You can choose from a vast range of mountboards from 1.4mm up to 4.1mm,
the deepest available. This is the most common form of frame for photographs and artwork on paper. Window mounts can hide damage that may have been sustained at the edge of a picture and/or crop the image. It is also possible to layer window mounts.
The artwork is attached to a backing - either an acid free mount board or, as we have undertaken for several clients, a custom painted board. We then insert a spacer between the board and the glass ensuring that there is a gap of at least 6mm between the art and the glass.
Float mounting in a box frame is particularly suited to artworks where contact with glass could result in damage. For example, pastels and mixed media.
The artwork is mounted on a hidden raised step, the depth of which can range between 3mm and 8mm, giving the impression of floating above the backing board. When lit from the front, a shadow is cast by the edge of the artwork. We find that this technique works particularly well with oil on board paintings (see our galleries) and ragged edge high quality paper (e.g. watercolour weight).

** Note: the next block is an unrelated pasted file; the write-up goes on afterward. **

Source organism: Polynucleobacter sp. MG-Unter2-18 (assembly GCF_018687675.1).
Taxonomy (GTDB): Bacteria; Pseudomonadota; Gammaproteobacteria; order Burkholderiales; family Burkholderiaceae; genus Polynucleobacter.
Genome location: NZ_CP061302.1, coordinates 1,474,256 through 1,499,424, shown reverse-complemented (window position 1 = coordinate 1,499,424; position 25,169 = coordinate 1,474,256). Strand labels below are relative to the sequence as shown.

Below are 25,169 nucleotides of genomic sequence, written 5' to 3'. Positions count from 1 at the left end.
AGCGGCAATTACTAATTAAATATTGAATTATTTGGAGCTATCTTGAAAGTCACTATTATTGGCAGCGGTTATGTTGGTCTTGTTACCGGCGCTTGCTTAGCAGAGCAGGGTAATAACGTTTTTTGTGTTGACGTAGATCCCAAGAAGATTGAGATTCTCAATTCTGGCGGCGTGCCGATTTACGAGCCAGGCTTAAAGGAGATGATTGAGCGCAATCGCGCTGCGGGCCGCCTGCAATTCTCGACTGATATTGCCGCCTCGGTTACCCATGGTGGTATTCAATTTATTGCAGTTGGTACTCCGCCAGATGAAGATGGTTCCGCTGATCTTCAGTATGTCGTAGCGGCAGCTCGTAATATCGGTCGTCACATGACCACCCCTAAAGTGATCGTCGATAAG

Typically used for posters and other low/medium value art. The art has no mount and is usually (unless fixed (often dry-mounted) to a backing board where a spacer can be used) laid directly against the glass.
Care needs to be taken when the surface of the artwork could adhere to the glass over time - e.g. gloss photos
Although most commonly employed with canvases, I have successfully used tray frames with board and float mounted art. The canvas/board is fitted inside a tray frame leaving a small gap around the edges. These frames are unglazed.
Oil paintings have a texture which glass can mask due to reflection. Clients often prefer a simple, plain wood frame (stained, waxed etc.). You can see several examples of this in our Colin Moss gallery.